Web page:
The roots of country music do have some overlap with the American folk tale tradition, but for her next album, Kacey Musgraves has found inspiration even farther back in the history of the oral storytelling tradition: greek tragedy. Yes, her follow-up to the breakthrough album Golden Hour will be something of a classical three-act tragedy inspired both by her divorce and personal life and the state of the country over the past few years.
“This last chapter of my life and this whole last year and chapter for our country — at its most simple form, it’s a tragedy,” Musgraves told Rolling Stone in a new cover story. “And then I started looking into why portraying a tragedy is actually therapeutic and why it is a form of art that has lasted for centuries. It’s because you set the scene, the audience rises to the climax of the problem with you, and then there’s resolve. There’s a feeling of resolution at the end. I was inspired by that.”
It’s no secret that while Musgraves is steeped in country music tradition, part of the reason she’s proven so popular with fans outside of that culture is simply that she’s not afraid to push the genre forward by looking to incorporate inspiration from unlikely places. Golden Hour incorporated elements of psych-rock and disco, and Musgraves says the word tragedy sprung into her head while listening to Johan Sebastian Bach’s “Komm, süßer Tod, komm selge Ruh.” (The title of that song translates to, “Come, sweet death, come blessed quiet.”)
Amidst all her success, including winning Album of the Year at the Grammys, Musgraves has been privately dealing with the dissolution of her marriage to fellow musician Ruston Kelly. The separation was announced in July of 2020 after less than three years of marriage. In a statement, the couple said “it just didn’t simply work.” It’s a sentiment Musgraves elaborates on in the interview, claiming it “just simply didn’t work out. It’s nothing more than that. It’s two people who love each other so much, but for so many reasons, it just didn’t work.” Though, the experience has left her questioning the concept of marriage all together.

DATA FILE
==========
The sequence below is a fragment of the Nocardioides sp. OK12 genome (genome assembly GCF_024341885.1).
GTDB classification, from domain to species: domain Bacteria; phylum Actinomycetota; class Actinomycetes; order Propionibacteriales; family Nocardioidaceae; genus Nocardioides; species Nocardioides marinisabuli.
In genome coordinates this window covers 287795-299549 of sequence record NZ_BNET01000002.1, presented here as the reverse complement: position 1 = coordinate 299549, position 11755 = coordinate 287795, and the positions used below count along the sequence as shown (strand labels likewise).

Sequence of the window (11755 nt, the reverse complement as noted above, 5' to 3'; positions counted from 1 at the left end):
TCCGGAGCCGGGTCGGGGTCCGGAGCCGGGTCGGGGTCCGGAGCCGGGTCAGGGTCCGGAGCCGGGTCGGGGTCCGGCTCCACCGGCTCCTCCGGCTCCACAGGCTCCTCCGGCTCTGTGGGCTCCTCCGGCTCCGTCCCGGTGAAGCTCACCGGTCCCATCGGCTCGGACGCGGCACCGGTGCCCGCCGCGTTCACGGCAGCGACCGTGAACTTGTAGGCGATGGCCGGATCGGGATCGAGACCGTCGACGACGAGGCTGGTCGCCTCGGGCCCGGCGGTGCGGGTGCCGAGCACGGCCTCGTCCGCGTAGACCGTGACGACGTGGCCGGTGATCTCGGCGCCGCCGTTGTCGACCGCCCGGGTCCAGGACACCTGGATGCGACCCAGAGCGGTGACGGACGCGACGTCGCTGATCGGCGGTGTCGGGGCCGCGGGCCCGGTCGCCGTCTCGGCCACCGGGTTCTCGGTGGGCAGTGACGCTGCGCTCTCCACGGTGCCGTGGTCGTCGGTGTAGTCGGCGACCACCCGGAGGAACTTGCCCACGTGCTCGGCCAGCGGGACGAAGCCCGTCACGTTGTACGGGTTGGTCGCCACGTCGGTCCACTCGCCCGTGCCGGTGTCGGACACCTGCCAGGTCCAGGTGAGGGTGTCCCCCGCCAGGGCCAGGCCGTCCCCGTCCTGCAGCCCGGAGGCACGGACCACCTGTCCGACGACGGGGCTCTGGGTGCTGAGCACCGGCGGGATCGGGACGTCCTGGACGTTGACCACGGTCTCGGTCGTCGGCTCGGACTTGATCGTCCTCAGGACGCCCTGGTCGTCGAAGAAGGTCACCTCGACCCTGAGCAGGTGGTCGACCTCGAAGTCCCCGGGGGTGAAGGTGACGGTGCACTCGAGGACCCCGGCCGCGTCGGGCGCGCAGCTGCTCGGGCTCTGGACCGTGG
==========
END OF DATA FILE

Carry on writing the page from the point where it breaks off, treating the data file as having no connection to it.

“Part of me questions marriage as a whole, in general,” she said. “I just have to tell myself I was brave to follow through on those feelings. But look at Goldie Hawn and Kurt Russell. They’re doing something right.”
“I’ve been doing a lot of reflecting on growing up as a woman in the South and being a performer from a young age — we were told to please, to make this person happy,” she continues. “That has to imprint on your code. It kind of erodes boundaries. So I’m trying to examine things that may not be useful anymore and maybe unlearn some things.”
Her album will be out later this year.